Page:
Misha Carter joins the My Neighborhood News Network as reporter, photographer

Misha Carter

Jeanne Misha Martinez Carter starts work today as a reporter and photographer through the My Neighborhood News Network’s new Community Journalist of Color Fellowship Program.

“I want to be clear about why I created this program,” said Publisher Teresa Wippel. “The U.S. Census Bureau reports that while racial and ethnic minorities comprise almost 40 percent of the U.S. population, they make up 22 percent of newsroom staff — and less than 20 percent of newsroom leadership in the U.S. While I can’t fix the disparity nationally, I felt I could address it at the community level by offering an ongoing six-month fellowship specifically for people of color.

“I always welcome anyone to contribute news and photos to our websites, and some are regular paid opportunities. But I believe that intentionally seeking out people of color — and offering them paid, community-based training in news gathering – will open the door to those who might otherwise not think this work is possible for them,” Wippel continued.

“Representation matters in all fields but it particularly matters in news gathering. I am excited to have Misha – who is long-time Edmonds resident and also a talented writer and photographer – join us,” Wippel said.

Misha notes that she was born in Anchorage, Alaska “under the magical hues of the northern lights.” She attended the drama program at Seattle’s Cornish College of the Performing Arts and is founder of the non-profit Carter Karate Institute of Peace in memory of her parents.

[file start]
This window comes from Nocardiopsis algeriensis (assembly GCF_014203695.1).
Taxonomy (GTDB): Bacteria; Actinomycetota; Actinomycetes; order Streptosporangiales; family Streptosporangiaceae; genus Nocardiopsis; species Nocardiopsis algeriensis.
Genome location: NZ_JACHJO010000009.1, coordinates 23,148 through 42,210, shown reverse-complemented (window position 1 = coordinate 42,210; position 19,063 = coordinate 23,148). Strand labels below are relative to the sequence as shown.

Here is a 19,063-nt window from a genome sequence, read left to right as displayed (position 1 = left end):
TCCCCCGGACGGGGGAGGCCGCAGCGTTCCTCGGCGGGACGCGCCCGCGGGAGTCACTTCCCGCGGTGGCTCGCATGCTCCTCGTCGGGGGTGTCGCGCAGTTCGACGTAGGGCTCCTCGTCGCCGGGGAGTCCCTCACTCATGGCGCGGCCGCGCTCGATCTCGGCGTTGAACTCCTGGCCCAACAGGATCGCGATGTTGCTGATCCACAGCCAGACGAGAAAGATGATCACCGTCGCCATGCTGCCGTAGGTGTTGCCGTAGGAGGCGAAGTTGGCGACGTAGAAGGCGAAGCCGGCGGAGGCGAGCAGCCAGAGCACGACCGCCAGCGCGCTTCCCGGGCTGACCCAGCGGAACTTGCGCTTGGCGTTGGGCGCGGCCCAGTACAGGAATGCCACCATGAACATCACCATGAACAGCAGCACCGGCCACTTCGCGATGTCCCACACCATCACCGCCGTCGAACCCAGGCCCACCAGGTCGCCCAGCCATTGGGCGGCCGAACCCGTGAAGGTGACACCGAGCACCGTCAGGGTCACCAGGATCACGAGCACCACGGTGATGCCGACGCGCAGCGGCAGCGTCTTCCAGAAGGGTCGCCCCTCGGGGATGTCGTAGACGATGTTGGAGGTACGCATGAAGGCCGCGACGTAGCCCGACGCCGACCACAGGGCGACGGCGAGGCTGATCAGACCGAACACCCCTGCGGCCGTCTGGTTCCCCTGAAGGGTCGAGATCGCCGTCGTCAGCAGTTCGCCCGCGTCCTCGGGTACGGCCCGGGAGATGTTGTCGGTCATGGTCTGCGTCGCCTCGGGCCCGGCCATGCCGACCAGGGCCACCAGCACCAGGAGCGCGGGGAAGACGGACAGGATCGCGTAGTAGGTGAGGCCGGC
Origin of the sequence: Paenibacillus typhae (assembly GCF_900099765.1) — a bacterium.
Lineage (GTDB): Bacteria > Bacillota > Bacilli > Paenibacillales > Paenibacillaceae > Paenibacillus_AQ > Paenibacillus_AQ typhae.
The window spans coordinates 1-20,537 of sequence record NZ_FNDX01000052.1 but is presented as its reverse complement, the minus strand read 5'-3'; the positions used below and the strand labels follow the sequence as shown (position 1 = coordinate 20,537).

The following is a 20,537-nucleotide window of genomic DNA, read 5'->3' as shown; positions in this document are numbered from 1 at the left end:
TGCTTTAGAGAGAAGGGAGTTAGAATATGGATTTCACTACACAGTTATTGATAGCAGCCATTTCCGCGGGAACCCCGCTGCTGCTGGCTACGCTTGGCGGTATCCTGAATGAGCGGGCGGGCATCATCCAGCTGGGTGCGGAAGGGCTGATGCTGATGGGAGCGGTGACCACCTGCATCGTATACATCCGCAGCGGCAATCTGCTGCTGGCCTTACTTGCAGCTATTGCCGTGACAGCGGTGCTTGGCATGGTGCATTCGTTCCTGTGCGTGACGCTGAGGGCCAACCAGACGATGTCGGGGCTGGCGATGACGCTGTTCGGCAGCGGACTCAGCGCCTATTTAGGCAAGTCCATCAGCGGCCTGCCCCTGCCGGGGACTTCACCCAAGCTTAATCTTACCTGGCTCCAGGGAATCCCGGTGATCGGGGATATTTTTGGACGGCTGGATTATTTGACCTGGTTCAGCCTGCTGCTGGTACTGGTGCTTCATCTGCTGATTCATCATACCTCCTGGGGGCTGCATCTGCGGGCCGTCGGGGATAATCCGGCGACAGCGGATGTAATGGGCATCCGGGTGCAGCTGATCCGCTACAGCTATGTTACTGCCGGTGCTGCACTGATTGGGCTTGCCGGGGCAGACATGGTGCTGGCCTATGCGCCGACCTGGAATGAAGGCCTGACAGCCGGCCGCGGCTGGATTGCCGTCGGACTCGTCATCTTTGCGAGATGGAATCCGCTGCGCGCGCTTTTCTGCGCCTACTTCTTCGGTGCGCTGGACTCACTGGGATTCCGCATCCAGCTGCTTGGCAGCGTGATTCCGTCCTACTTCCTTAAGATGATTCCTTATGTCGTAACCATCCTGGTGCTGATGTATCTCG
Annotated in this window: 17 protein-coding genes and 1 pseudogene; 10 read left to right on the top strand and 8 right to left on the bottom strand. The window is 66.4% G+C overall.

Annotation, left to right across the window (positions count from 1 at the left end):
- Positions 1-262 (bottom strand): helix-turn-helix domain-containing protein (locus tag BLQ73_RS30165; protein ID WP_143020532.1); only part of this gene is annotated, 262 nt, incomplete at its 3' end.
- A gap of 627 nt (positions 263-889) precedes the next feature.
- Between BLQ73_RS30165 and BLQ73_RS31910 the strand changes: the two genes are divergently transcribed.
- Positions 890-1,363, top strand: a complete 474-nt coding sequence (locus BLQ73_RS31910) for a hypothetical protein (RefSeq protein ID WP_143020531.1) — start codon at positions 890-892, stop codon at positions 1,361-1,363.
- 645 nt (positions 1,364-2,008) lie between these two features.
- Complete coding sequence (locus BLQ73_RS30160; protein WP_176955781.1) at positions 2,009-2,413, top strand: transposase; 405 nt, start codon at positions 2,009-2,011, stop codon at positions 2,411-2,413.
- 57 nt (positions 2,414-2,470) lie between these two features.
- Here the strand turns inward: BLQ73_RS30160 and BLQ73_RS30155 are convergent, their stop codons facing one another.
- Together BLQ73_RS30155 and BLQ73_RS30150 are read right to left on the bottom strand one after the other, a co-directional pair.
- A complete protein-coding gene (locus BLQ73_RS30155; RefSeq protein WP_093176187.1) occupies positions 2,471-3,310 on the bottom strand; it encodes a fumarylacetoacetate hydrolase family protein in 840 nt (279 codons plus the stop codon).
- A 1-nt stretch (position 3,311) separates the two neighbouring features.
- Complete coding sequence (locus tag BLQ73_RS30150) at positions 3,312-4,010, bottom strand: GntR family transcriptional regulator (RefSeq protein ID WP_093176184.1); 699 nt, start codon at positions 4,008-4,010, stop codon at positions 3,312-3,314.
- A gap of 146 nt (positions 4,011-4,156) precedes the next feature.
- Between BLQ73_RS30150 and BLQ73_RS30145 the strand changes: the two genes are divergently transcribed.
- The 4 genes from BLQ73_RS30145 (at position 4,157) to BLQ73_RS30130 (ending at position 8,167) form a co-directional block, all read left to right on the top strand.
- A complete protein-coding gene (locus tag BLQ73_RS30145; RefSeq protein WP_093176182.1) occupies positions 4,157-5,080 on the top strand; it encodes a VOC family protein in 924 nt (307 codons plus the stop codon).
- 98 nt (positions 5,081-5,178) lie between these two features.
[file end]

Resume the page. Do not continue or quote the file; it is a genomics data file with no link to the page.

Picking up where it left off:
She says she has been “a visionary of peace” for many years and has dedicated her life to obliterating human injustice with her gifts for writing, photography, martial arts, and theater. Her plays Damn Victims, was featured at the Richard Hugo House and the Edward Albee Theatre Conference, and Whiskey Lane follow her principles of peace through pain.  She is a published author of books that include The Criminal Color, Blood White Dream of the Buffalo, and Wisdom of the Tiger.

Misha is of African American, Hispanic and Native American heritage and says that she “embraces them all with a loving heart and joyful spirit.”




  1. I think you are wrong about not being able to solve the national problem. True change generally comes from the bottom up – those at the top have little incentive to change a system that is working quite well for them. We can hasten the rate of change by changing those things over which we have direct control just as you are doing by offering the fellowship. An open door can be an invitation to join the conversation in a meaningful way. So welcome to the new voice here at our local news source and I look forward to reading your contributions.

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